Welcome everyone to Episode 80 of The Stem Cell Podcast. As always go to stemcellpodcast.com for all of our episodes and to sign up for the newsletter.
The Science Round Up
We begin with the world famous Science Round Up and discuss the latest science/stem cell news including:
- Dogs form memories of experiences.
- Lower social status affects immune system.
- A new fetal genome test.
- Synthetic recording and in situ readout of lineage information.
- Take a journey to the inside of a stem cell.
- Neural progenitors on the outside of brain.
- Inhibition of mTOR pauses pluripotency.
The interview with Dr. Jen Adair
For the interview portion of the show, sponsored by STEMCELL Technologies, we bring on Dr. Jen Adair, assistant member of the clinical research division at the Fred Hutch Cancer Research Center, and Assistant Professor of medical oncology at the University of Washington School of Medicine. Adair’s group investigates retrovirus-based gene transfer into hematopoietic stem cells as a viable treatment for genetic, malignant and infectious diseases. After this we close the show with a signature SCP rant. Enjoy!
Below are all of the papers mentioned on the show. We are working on a way to categorize all of the research papers we mention and possibly even provide audio summaries. Enter in your name and e-mail address below, and we will notify you of when this feature is available.
Resources, Links and Research Papers Mentioned in This Session Include:
Dogs Form Memories of Experiences – This article suggests that dogs possess some version of episodic memory, which allows them to recall personal experiences, and not just simple associations between, for instance, sitting and getting a treat.
Lower Social Status Can Alter the Immune System – According to this article, a new study manipulating the pecking order of monkeys finds that low social status kicks the immune system into high gear, leading to unwanted inflammation akin to that in people with chronic diseases.
A New Fetal Genome Test – This article reports that by doing a Pap smear as early as five weeks into a pregnancy, researchers can collect enough fetal cells to test for abnormalities linked to more than 6,000 genetic disorders.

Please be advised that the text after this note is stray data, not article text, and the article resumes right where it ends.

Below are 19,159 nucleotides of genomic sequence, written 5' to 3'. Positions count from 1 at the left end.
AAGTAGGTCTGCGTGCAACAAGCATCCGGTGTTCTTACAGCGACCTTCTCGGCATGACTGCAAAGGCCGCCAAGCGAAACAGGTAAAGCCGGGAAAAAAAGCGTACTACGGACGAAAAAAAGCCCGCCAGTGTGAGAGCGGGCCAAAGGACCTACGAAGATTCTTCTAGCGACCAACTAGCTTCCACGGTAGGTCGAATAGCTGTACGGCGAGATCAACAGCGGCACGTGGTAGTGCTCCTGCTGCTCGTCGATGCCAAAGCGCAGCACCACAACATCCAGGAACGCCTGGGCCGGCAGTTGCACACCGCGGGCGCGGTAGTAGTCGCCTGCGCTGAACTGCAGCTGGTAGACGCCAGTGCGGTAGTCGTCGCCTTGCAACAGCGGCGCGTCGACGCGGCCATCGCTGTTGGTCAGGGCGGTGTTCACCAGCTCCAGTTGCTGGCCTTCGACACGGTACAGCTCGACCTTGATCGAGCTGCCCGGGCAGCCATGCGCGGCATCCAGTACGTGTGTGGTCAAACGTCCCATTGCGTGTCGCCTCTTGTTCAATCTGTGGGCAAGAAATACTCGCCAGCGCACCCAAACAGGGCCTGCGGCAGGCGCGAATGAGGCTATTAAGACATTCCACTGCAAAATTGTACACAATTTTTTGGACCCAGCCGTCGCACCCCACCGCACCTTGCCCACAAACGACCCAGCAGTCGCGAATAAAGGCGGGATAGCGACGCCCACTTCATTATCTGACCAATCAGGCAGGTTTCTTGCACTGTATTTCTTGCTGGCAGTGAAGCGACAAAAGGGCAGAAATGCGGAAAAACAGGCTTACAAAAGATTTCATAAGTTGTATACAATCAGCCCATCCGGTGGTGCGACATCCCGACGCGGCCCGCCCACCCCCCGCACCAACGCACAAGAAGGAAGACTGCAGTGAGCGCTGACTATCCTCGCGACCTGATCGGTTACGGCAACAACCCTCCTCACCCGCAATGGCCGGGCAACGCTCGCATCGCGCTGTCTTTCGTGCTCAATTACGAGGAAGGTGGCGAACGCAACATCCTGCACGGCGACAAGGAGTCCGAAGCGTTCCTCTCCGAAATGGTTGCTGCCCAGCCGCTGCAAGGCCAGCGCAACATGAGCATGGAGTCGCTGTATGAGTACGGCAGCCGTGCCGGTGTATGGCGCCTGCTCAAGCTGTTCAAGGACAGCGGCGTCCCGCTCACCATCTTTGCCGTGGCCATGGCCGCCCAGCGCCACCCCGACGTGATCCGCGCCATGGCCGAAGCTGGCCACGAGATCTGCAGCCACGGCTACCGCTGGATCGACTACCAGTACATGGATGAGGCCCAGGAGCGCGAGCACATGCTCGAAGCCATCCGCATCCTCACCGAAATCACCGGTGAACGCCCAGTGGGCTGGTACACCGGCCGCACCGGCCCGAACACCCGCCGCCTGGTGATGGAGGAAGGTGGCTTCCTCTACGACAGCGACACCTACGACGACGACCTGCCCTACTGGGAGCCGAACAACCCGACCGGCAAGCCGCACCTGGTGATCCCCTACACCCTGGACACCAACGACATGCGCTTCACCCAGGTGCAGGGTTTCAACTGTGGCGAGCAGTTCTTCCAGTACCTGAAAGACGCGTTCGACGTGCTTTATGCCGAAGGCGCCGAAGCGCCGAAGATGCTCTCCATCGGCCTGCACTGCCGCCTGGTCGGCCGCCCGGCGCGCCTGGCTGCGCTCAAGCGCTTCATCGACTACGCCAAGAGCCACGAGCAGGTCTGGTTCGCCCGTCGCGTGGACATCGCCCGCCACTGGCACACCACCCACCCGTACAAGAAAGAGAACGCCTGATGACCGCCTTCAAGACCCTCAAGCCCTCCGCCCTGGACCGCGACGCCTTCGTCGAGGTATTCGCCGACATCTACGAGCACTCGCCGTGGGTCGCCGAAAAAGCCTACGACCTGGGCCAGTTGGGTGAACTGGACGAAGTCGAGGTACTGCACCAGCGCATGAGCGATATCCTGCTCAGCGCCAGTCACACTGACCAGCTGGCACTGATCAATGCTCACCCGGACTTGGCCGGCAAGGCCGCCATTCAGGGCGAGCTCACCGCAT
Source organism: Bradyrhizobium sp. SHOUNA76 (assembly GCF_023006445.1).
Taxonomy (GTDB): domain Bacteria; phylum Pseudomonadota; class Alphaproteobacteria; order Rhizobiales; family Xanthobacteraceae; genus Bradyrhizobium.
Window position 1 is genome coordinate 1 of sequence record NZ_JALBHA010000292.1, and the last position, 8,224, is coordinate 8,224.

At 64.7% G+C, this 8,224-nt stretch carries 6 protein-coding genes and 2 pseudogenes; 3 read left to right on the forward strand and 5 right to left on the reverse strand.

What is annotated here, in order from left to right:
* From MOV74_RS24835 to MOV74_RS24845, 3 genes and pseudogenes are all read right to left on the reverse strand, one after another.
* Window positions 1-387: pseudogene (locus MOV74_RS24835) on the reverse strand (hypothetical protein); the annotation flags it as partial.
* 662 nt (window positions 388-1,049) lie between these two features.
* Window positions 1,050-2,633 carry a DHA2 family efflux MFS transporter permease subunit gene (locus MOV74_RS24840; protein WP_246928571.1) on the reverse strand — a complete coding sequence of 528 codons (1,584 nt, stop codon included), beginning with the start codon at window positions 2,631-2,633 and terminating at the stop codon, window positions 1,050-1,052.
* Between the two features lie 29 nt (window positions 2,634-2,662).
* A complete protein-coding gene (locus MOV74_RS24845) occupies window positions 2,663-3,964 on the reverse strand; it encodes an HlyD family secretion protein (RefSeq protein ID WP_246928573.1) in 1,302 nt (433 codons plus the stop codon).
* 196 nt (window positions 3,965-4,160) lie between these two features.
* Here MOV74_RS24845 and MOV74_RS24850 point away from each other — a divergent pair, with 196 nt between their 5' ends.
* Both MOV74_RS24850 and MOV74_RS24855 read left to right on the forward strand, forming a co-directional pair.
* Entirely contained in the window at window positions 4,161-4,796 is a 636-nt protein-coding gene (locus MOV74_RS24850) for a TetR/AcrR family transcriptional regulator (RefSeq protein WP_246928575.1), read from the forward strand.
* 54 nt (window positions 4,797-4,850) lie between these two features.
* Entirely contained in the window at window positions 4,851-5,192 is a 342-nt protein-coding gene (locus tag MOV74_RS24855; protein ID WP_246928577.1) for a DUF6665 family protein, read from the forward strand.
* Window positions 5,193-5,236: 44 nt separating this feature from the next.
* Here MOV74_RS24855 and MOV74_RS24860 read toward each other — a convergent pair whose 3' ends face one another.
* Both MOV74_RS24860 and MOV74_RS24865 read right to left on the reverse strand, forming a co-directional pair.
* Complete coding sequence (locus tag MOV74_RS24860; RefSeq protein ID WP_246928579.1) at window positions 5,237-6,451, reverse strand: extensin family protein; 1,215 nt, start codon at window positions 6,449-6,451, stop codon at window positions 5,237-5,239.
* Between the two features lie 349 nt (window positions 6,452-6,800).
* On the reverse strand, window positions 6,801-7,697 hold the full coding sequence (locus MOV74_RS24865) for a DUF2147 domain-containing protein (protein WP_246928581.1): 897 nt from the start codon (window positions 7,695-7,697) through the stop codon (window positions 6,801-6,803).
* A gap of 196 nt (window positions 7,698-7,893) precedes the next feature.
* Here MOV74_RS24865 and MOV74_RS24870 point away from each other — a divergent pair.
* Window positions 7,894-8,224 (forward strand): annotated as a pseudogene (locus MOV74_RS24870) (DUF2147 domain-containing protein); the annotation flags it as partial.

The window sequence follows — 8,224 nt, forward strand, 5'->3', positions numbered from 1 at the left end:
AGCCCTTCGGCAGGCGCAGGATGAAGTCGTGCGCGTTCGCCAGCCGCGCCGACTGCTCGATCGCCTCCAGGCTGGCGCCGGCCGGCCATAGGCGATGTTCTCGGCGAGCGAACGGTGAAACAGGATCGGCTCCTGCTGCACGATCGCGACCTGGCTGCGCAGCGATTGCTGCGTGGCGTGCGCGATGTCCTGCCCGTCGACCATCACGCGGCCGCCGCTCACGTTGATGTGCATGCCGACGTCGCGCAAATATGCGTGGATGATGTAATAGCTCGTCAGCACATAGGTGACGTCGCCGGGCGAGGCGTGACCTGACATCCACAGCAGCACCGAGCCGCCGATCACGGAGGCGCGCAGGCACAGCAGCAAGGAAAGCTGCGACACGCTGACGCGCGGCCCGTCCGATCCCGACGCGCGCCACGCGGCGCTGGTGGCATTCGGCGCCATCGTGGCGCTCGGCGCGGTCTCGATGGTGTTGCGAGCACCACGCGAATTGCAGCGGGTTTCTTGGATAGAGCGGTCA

Old Blood Carries Risks for Brain – This article reveals that after transfusions of young blood, old mice still had lower numbers of newborn nerve cells in the hippocampus, a brain structure important for learning and memory.
Synthetic Recording and In Situ Readout of Lineage Information in Single Cells – In this article, researchers have developed a new method for reading the history and “family trees” of cells called MEMOIR (Memory by Engineered Mutagenesis with Optical In situ Readout) which can record the life history of animal cells, their relationships with other cells, communication patterns, and the influential events that have shaped them.
Take A Journey Into The Center Of A Stem Cell – In this article, scientists have journeyed to the center of a stem cell that’s maturing into a nerve cell using a powerful X-ray microscope to snap pictures of stem cells at different stages of differentiation.
Neural Progenitors Found in Outer Brain Covering – According to this article, a cross-domain study directed by professor Peter Carmeliet (VIB – KU Leuven) reveals that there are neural progenitors called meninges in the protective membranes that enclose the brain.
Inhibition of mTOR Induces a Paused Pluripotent State – This article reports that the partial inhibition of mechanistic target of rapamycin (mTOR), a major nutrient sensor and promoter of growth, induces reversible pausing of mouse blastocyst development and allows their prolonged culture ex vivo.
Photo Reference: Courtesy of Dr. Jen Adair